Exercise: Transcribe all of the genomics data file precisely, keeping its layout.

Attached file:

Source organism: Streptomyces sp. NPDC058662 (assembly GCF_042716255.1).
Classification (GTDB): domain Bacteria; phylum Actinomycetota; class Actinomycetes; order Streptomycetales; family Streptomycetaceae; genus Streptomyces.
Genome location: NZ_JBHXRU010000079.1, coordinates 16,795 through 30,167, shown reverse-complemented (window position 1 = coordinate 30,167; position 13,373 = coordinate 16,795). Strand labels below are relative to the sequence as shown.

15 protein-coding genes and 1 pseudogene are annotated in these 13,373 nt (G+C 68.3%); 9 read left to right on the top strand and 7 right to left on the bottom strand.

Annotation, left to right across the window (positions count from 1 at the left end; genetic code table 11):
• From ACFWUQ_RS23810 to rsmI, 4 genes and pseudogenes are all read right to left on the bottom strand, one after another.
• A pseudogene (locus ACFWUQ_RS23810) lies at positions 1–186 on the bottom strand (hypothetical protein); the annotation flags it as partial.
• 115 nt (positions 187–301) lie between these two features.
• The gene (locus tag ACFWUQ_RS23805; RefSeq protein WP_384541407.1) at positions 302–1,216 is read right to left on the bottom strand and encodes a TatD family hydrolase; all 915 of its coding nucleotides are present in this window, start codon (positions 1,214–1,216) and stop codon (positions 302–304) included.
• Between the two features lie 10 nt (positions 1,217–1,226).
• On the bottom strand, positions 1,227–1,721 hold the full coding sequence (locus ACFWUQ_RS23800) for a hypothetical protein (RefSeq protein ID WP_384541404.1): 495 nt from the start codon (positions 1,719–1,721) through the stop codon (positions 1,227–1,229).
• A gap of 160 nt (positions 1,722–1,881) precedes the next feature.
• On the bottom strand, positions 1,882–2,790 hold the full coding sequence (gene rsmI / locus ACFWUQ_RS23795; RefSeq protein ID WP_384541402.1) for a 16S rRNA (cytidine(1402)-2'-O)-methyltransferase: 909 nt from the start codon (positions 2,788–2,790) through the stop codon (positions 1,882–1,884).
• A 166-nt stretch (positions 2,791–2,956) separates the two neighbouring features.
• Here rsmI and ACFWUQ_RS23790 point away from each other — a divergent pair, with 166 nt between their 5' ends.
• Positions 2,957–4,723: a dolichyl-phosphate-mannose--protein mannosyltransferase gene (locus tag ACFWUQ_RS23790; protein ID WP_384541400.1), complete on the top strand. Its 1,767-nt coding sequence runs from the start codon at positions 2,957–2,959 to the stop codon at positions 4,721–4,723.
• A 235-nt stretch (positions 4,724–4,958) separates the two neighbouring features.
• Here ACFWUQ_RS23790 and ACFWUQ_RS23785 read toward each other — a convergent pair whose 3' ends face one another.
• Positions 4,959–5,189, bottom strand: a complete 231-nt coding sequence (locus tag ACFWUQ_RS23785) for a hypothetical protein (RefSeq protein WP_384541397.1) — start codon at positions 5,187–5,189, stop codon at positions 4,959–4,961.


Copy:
Source organism: Streptomyces sp. NPDC058662 (assembly GCF_042716255.1).
Classification (GTDB): domain Bacteria; phylum Actinomycetota; class Actinomycetes; order Streptomycetales; family Streptomycetaceae; genus Streptomyces.
Genome location: NZ_JBHXRU010000079.1, coordinates 16,795 through 30,167, shown reverse-complemented (window position 1 = coordinate 30,167; position 13,373 = coordinate 16,795). Strand labels below are relative to the sequence as shown.

15 protein-coding genes and 1 pseudogene are annotated in these 13,373 nt (G+C 68.3%); 9 read left to right on the top strand and 7 right to left on the bottom strand.

Annotation, left to right across the window (positions count from 1 at the left end; genetic code table 11):
• From ACFWUQ_RS23810 to rsmI, 4 genes and pseudogenes are all read right to left on the bottom strand, one after another.
• A pseudogene (locus ACFWUQ_RS23810) lies at positions 1–186 on the bottom strand (hypothetical protein); the annotation flags it as partial.
• 115 nt (positions 187–301) lie between these two features.
• The gene (locus tag ACFWUQ_RS23805; RefSeq protein WP_384541407.1) at positions 302–1,216 is read right to left on the bottom strand and encodes a TatD family hydrolase; all 915 of its coding nucleotides are present in this window, start codon (positions 1,214–1,216) and stop codon (positions 302–304) included.
• Between the two features lie 10 nt (positions 1,217–1,226).
• On the bottom strand, positions 1,227–1,721 hold the full coding sequence (locus ACFWUQ_RS23800) for a hypothetical protein (RefSeq protein ID WP_384541404.1): 495 nt from the start codon (positions 1,719–1,721) through the stop codon (positions 1,227–1,229).
• A gap of 160 nt (positions 1,722–1,881) precedes the next feature.
• On the bottom strand, positions 1,882–2,790 hold the full coding sequence (gene rsmI / locus ACFWUQ_RS23795; RefSeq protein ID WP_384541402.1) for a 16S rRNA (cytidine(1402)-2'-O)-methyltransferase: 909 nt from the start codon (positions 2,788–2,790) through the stop codon (positions 1,882–1,884).
• A 166-nt stretch (positions 2,791–2,956) separates the two neighbouring features.
• Here rsmI and ACFWUQ_RS23790 point away from each other — a divergent pair, with 166 nt between their 5' ends.
• Positions 2,957–4,723: a dolichyl-phosphate-mannose--protein mannosyltransferase gene (locus tag ACFWUQ_RS23790; protein ID WP_384541400.1), complete on the top strand. Its 1,767-nt coding sequence runs from the start codon at positions 2,957–2,959 to the stop codon at positions 4,721–4,723.
• A 235-nt stretch (positions 4,724–4,958) separates the two neighbouring features.
• Here ACFWUQ_RS23790 and ACFWUQ_RS23785 read toward each other — a convergent pair whose 3' ends face one another.
• Positions 4,959–5,189, bottom strand: a complete 231-nt coding sequence (locus tag ACFWUQ_RS23785) for a hypothetical protein (RefSeq protein WP_384541397.1) — start codon at positions 5,187–5,189, stop codon at positions 4,959–4,961.